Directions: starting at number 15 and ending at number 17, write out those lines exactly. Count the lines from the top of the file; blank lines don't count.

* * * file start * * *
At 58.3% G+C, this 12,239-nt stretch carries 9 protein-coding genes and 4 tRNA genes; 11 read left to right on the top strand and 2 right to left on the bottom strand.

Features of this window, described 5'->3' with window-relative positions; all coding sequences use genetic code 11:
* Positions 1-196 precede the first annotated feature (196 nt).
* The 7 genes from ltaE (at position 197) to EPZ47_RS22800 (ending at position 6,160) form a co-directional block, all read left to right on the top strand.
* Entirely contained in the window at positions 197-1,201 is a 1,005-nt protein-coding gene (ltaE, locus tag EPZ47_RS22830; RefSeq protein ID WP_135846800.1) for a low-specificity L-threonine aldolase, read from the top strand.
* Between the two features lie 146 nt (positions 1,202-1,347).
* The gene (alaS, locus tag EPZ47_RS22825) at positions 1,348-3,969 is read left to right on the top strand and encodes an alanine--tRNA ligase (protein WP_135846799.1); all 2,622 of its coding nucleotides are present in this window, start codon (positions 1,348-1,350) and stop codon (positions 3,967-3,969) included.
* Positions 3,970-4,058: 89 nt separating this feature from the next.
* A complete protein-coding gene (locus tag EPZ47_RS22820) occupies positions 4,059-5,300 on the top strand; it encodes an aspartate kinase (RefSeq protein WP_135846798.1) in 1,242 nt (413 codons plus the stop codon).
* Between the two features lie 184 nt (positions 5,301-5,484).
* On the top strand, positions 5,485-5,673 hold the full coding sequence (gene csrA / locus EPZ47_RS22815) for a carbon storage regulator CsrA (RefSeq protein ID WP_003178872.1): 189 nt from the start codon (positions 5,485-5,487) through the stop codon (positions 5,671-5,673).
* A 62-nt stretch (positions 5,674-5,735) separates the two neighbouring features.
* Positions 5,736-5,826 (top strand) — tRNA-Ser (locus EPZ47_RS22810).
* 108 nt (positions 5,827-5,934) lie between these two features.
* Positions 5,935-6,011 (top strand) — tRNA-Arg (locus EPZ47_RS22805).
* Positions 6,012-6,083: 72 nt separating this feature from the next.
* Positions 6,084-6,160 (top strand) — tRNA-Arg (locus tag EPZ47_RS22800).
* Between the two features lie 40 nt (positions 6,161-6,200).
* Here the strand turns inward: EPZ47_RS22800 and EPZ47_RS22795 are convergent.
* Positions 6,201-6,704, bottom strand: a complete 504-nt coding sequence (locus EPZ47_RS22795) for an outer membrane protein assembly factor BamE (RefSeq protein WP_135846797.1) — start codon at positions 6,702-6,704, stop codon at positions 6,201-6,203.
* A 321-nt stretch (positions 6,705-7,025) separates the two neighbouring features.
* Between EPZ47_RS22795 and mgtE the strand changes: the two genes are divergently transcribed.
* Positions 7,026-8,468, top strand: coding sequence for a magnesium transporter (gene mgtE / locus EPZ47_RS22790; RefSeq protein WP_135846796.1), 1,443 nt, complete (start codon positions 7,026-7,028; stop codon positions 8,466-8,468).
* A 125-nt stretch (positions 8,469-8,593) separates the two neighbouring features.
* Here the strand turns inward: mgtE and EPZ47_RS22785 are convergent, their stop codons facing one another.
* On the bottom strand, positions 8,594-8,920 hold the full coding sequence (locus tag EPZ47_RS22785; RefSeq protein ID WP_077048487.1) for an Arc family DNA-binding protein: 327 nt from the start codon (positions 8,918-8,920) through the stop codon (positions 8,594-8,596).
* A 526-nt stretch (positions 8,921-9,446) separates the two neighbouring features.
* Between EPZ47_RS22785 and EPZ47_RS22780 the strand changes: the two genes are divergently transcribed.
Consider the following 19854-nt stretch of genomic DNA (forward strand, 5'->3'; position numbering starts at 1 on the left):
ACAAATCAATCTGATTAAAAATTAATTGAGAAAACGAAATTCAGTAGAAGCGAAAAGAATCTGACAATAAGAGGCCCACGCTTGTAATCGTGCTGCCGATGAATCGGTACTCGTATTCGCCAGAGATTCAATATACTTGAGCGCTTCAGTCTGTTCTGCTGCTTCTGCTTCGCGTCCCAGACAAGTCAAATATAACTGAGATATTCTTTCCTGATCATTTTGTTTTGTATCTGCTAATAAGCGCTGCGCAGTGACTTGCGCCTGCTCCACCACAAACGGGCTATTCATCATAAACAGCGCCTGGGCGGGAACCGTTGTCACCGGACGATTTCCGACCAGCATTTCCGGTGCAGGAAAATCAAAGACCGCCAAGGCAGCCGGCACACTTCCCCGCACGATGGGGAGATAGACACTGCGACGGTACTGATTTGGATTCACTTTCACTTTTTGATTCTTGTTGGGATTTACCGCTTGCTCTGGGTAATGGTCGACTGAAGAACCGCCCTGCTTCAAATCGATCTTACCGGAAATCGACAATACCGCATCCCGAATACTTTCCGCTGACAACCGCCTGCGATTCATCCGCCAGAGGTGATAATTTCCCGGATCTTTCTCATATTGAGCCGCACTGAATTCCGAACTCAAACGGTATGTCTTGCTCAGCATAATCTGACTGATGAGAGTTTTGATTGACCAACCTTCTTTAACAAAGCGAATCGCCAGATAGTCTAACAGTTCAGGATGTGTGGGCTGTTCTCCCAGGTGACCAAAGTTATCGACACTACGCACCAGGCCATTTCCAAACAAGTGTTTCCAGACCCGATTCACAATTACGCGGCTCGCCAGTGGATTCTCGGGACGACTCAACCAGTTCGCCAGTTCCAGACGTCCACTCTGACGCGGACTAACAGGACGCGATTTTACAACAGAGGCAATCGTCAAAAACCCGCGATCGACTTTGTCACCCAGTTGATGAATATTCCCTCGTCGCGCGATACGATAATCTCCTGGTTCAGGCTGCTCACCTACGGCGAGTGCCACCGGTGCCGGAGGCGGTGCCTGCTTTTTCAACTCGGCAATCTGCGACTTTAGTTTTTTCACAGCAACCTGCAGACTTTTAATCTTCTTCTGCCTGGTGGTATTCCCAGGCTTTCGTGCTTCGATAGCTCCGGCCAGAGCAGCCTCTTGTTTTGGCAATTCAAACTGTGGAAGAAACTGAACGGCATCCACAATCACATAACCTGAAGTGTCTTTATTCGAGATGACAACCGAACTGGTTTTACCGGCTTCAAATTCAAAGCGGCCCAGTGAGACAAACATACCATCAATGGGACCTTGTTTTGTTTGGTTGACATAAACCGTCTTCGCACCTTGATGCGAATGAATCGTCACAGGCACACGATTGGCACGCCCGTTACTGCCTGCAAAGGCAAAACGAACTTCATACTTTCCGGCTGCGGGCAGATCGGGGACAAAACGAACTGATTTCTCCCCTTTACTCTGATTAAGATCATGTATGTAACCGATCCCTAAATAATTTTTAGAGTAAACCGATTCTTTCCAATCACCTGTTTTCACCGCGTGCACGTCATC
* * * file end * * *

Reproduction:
* Positions 5,935-6,011 (top strand) — tRNA-Arg (locus EPZ47_RS22805).
* Positions 6,012-6,083: 72 nt separating this feature from the next.
* Positions 6,084-6,160 (top strand) — tRNA-Arg (locus tag EPZ47_RS22800).